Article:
What’s happening is, the 3D passes are covering the whole material instead of just to the edge of your component because there are 3D elements that cover the whole material. Aspire carves ALL 3D elements in the material space, not just the ones you select, which is a pain. Sometimes you want to carve different objects with different toolpaths, especially if they’re far apart, but Aspire just generates a single toothpath for all of the visible ones.

There’s a couple of ways to fix the issue of the extra 3D plane. The simplest is to select, in both the roughing and finishing passes on both side, to only go to the “selected vector”, and select your cutout rectangle. This will only machine up to the line you’re cutting out, leaving your happy little anchoring wood alone. However, what will happen is that the paths will only cut down to the models on both sides but because they’re separate objects, leaving an onion skin left over, like so:

Alternatively, if you choose the object “Curved Meditation Seat” and use the “create vector boundary around selected components” (Middle icon, third row on Modeling tab, blue line around icon) it will create a line surrounding the chair back. Then you can select the “limit planes” object and this boundary line, then use the “split the selected component using a vector” (third icon, third row) and split the object into A and B. One will be the excess stuff to the edge of your material, and the other the bit in the middle of the chair back. Delete the excess and your objects will now be exactly what you need it to be, and you will only carve the seat back. The drawback is that you leave uncarved bits around the curve, like so:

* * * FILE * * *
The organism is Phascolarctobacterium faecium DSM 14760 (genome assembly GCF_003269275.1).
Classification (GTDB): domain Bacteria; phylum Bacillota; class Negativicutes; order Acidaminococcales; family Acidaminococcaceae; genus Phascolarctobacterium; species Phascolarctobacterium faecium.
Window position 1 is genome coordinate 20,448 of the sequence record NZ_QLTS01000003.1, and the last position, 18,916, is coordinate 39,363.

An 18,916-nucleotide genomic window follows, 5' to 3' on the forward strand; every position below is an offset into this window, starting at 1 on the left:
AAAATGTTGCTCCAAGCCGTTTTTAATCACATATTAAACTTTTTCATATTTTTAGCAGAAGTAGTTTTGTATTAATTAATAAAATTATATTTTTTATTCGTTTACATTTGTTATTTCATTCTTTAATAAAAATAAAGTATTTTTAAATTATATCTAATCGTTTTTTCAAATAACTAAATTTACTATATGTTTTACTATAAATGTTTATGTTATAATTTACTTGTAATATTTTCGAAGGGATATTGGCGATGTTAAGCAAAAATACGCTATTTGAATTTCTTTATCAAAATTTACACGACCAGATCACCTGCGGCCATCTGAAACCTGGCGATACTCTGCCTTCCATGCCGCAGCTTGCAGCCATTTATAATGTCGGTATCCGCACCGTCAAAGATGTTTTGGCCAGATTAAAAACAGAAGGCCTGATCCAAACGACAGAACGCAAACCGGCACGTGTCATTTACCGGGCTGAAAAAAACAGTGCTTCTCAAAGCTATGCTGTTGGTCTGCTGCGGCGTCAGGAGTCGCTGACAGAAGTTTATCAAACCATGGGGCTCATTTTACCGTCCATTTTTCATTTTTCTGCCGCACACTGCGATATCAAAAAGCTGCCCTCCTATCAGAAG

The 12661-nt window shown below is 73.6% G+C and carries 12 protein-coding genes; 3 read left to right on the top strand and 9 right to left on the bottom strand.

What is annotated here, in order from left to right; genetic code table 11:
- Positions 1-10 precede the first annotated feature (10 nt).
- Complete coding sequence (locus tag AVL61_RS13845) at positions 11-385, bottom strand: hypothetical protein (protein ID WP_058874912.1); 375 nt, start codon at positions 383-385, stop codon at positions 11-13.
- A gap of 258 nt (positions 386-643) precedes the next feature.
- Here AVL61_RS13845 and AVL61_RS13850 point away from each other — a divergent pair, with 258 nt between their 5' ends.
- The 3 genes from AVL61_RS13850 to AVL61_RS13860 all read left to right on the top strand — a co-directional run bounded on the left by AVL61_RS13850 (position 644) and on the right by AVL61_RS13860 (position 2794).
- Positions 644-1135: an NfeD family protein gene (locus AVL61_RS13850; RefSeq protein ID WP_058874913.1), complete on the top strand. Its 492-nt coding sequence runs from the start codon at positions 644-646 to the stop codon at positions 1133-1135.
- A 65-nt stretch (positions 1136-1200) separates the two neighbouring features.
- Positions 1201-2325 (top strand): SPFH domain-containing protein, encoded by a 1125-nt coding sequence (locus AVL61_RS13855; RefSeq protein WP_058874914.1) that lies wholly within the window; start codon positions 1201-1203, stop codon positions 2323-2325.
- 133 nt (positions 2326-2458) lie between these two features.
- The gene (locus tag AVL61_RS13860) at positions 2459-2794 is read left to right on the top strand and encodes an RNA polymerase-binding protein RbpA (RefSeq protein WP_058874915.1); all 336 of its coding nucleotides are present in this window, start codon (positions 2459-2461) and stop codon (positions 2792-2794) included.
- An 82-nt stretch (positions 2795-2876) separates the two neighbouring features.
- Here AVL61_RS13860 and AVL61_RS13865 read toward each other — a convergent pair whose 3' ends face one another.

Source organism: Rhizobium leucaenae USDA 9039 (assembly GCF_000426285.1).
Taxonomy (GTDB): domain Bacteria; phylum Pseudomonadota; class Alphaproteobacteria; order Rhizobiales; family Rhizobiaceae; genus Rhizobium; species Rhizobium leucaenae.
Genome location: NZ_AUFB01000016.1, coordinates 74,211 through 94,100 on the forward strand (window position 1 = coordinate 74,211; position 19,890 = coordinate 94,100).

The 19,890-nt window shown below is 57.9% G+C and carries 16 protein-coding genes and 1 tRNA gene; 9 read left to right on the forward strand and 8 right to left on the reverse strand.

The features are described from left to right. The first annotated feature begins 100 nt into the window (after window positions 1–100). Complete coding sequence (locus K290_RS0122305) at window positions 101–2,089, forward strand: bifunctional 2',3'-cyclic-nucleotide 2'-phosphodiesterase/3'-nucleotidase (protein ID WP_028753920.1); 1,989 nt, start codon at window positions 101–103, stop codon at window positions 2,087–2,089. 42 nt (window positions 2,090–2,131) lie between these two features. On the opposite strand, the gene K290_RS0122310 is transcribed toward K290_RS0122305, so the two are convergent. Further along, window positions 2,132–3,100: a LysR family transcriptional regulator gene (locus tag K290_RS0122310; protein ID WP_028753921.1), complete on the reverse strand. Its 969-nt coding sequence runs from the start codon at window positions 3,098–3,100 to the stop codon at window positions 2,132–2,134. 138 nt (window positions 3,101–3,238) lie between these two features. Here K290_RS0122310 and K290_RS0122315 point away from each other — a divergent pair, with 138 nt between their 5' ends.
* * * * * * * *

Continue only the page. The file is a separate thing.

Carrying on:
Instead of using your cutout rectangle to do your cutout, choose the boundary line we created above, and you get:

Added bonus of more material to attach to your wasteboard and doesn’t cut in to your alignment holes (not shown)

Copy the boundary line to the other side, then cut the limit planes object on the bottom with it. Delete the excess. Regenerate your 3D toolpaths as they are, and change your cutout to the boundary line (you’ll have to generate new tab positions.


I also figured out why you don’t have tabs. It’s because you have a cutout toolpath on both sides. The bottom does a cutout first, putting tabs at the bottom of the cutout. When you flip it over, the tabs are now at the top surface, and the cutout toolpath just cuts through them.

You only need one cutout though, so maybe just one the second side you plan to do (top?). If, however, you tell the two cutout toolpaths on each side to just cut 1" into the material, then you get tabs half way into the material.